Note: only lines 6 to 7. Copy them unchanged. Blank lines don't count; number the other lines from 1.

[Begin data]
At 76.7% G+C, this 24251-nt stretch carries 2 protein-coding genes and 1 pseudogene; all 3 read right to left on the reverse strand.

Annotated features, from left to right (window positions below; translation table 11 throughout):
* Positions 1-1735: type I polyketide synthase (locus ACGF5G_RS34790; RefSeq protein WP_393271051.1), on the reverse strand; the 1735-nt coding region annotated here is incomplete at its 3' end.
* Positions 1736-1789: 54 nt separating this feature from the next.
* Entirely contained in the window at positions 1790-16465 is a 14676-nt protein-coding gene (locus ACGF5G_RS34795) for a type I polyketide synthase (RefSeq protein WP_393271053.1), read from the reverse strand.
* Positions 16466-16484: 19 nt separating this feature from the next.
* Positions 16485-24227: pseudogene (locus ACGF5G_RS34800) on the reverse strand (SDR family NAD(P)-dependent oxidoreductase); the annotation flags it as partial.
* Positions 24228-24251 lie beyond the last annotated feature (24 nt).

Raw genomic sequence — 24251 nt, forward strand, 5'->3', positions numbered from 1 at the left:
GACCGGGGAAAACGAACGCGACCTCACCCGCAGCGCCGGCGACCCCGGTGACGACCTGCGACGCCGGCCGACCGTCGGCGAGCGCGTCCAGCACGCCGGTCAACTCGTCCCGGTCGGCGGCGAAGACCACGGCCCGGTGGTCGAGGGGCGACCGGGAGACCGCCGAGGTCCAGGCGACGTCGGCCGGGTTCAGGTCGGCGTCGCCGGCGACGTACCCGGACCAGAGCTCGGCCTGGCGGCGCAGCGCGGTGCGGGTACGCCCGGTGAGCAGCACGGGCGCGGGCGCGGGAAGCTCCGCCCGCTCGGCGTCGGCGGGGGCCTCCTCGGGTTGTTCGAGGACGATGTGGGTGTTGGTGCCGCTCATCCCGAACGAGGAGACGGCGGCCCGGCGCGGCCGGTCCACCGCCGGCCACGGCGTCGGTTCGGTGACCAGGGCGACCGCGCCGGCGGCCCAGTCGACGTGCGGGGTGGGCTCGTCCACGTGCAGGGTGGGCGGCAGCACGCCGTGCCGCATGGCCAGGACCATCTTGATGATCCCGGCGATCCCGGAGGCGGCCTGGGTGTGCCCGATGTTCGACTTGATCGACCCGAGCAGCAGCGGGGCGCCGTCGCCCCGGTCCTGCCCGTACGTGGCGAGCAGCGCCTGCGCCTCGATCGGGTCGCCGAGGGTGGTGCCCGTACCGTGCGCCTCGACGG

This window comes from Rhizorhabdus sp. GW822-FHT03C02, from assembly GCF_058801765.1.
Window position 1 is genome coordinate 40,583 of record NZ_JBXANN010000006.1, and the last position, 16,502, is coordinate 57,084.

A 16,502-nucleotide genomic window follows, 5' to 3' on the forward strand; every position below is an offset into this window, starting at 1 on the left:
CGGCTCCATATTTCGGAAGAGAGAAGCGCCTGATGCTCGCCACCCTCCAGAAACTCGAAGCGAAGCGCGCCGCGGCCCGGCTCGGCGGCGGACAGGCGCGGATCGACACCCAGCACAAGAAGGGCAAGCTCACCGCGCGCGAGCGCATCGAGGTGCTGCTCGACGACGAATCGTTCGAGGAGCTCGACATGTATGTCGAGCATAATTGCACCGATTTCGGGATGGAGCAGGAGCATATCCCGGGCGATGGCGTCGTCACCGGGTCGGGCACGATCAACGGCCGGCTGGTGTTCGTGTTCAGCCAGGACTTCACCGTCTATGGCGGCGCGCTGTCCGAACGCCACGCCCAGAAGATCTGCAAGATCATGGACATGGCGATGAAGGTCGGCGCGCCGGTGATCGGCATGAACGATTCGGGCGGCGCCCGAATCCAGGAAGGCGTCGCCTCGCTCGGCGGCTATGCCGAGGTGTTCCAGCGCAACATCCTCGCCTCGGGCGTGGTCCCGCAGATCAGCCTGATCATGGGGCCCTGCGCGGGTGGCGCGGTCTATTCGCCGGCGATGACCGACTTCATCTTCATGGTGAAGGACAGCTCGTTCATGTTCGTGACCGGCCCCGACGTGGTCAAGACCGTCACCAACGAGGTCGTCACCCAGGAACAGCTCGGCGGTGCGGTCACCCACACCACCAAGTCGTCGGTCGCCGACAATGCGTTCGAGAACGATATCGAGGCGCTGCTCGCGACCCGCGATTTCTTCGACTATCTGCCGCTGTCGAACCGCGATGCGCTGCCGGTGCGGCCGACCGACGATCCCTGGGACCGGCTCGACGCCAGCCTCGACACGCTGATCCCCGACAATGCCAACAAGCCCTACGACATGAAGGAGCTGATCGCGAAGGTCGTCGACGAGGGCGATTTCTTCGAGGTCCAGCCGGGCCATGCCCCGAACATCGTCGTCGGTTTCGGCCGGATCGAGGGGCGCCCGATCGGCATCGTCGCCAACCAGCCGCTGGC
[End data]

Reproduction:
* Positions 16466-16484: 19 nt separating this feature from the next.
* Positions 16485-24227: pseudogene (locus ACGF5G_RS34800) on the reverse strand (SDR family NAD(P)-dependent oxidoreductase); the annotation flags it as partial.